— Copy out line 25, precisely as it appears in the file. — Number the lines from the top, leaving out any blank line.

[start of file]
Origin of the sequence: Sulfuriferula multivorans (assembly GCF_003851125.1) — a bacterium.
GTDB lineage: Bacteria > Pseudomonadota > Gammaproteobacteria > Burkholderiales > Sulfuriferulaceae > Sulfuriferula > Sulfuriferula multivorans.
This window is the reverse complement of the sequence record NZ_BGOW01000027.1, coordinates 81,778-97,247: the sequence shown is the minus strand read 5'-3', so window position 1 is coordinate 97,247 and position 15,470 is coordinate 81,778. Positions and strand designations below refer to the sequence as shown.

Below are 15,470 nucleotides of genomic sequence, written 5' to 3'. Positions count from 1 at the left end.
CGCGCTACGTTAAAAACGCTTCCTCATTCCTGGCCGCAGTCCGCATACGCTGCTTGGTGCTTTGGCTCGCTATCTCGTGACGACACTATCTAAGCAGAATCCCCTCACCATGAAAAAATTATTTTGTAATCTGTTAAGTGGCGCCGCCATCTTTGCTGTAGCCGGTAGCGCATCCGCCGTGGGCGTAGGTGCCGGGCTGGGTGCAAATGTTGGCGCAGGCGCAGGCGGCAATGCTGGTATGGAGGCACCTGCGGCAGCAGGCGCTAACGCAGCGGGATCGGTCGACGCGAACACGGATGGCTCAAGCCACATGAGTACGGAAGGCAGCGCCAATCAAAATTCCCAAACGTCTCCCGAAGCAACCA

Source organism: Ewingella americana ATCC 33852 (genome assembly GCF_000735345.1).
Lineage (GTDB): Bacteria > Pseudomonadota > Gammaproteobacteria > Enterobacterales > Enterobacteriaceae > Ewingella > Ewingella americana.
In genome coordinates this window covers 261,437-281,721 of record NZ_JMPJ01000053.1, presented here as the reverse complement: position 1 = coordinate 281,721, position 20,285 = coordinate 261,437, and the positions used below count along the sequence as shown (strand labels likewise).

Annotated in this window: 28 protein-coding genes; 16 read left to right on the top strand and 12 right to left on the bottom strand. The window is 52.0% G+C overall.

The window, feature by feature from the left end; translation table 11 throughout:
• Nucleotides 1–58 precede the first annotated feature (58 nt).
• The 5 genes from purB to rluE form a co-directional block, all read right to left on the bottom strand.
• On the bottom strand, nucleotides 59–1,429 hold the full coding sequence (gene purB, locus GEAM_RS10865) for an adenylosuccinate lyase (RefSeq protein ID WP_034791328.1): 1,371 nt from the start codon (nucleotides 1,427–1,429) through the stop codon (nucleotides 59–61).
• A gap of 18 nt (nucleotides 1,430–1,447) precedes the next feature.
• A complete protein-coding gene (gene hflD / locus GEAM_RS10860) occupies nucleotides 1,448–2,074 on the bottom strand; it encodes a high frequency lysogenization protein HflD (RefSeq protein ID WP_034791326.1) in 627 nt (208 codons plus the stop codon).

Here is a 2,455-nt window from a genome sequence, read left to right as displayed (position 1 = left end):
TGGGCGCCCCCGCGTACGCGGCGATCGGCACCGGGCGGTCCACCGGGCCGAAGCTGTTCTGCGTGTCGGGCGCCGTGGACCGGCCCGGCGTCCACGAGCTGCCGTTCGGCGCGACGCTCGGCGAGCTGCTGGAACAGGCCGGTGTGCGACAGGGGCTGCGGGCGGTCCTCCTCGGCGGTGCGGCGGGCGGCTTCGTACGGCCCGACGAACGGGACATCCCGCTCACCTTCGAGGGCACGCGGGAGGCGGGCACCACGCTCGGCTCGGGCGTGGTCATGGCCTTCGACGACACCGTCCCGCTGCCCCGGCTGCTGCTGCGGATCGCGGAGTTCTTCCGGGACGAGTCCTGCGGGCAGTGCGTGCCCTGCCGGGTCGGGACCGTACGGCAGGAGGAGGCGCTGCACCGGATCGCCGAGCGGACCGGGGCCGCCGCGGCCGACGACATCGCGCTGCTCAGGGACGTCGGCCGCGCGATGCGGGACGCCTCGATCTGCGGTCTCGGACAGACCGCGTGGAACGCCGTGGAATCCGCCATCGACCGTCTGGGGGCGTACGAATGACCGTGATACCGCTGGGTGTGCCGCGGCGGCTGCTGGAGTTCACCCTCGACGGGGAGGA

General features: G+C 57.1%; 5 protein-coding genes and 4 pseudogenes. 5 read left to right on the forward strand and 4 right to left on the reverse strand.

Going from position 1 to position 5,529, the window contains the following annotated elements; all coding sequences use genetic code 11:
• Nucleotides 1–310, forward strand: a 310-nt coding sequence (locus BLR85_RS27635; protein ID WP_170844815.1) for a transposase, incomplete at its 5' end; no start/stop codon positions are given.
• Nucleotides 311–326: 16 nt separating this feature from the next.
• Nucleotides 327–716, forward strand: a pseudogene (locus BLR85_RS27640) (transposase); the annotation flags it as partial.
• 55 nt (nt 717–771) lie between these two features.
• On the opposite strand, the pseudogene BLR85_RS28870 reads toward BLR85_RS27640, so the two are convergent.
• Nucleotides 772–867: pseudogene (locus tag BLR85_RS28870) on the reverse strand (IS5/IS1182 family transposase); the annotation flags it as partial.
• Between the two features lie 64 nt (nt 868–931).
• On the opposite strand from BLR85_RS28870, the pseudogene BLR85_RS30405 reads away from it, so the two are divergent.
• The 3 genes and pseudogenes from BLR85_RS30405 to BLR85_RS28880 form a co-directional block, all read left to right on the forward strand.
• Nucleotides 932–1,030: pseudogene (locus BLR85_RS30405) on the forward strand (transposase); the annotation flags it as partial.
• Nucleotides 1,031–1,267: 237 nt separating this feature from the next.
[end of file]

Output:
• Nucleotides 772–867: pseudogene (locus tag BLR85_RS28870) on the reverse strand (IS5/IS1182 family transposase); the annotation flags it as partial.